Business Today

Play time for big boys

The fear that short selling by institutional investors may tank an already depressed market may not come true after all.

Tejeesh N. S. Behl | Print Edition: May 4, 2008

When the opening bell rings on the stock exchanges across the country on April 21, it will signal not just the start of another trading day but also the coming of age of the Indian capital markets. That day will see the reintroduction of short selling by institutional investors, albeit in a modified form, after a gap of seven years.

Dharmesh Mehta, Head (Equities), Enam Securities
Dharmesh Mehta
Though the Securities and Exchange Board of India (SEBI) announcement on allowing institutional investors to short sell was made last year and even included in the 2007-08 Budget proposals, it has taken the market watchdog more than a year to come out with guidelines for the same.

While short selling by retail investors has been allowed for a long time, the entry of institutional investors in this segment is expected to alter the market dynamics.

However, institutional brokers say they are still awaiting the fine print from SEBI and are not sure how the issue will pan out.

 SEBI's directive

  • To begin with, short selling will only be allowed in the F&O segment

  • All such trades will be margined on a transaction day + 1 (T+1) basis with margin being collected from the custodian upon confirmation of trade

  • From June 16, 2008, collection of margins will be on an upfront basis

  • Maximum duration for securities lending and borrowing (SLB) is seven days and the borrower has to return the securities on T+8

  • SLB limit not to exceed 10 per cent of free float of equity

  • Institutional investors not allowed to do day-trading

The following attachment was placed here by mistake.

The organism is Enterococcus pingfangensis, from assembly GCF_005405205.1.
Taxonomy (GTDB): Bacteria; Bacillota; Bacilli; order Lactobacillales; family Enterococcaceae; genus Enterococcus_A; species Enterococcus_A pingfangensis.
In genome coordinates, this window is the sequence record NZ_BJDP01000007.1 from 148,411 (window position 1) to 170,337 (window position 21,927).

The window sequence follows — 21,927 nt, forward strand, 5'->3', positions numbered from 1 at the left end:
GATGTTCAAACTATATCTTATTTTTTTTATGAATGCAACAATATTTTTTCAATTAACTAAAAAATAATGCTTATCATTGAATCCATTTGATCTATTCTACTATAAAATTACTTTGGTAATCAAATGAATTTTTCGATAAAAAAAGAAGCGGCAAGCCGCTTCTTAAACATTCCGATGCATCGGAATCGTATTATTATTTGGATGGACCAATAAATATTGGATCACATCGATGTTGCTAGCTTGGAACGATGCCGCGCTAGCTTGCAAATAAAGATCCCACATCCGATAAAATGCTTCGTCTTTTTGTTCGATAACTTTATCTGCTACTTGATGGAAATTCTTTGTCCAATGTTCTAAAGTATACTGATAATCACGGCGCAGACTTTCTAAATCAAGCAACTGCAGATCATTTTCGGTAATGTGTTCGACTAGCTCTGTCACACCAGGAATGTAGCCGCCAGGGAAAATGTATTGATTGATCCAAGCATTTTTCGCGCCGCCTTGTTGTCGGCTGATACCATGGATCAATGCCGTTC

• While institutional investors will have to disclose at the time of order placement if the transaction is a short sale, retail investors may do so at the end of trading hours on the transaction day
“It’s too early to say what effect it will have on the markets. At first glance, however, it does seem like a positive step and will help reduce volatility on the bourses,” feels Dharmesh Mehta, Head (Equities), Enam Securities.

He says that since most large institutions hold on to their stocks, there is a perennial shortage of stocks in the markets. With short selling coming in, many of these stocks will now be traded in the market.
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But much will depend on how the regulators implement the new measure— in particular, borrowing and lending norms for institutions. “It will be a great step if SEBI allows large institutions and mutual funds to lend. It will be crucial for the success of this measure. They can also deliver better returns to their investors by lending for a profit,” he points out.

Currently, institutional investors cannot short the market and can only trade in shares that they have invested in—short selling was banned in the wake of the Ketan Parekh-engineered scam in 2001.

The new norms will allow them to borrow and lend stocks to other institutional investors for short selling.

The measure has fuelled apprehension that with the big boys of the stock markets playing on the short selling circuit, an already sensitive market—which has lost over a third of its value from its peak in January—may tank further.

Observes Arun Kejriwal, Founder, Kejriwal Research and Investment Services, “If some institutional brokers band together to hammer down a stock, there’s nothing much one can do.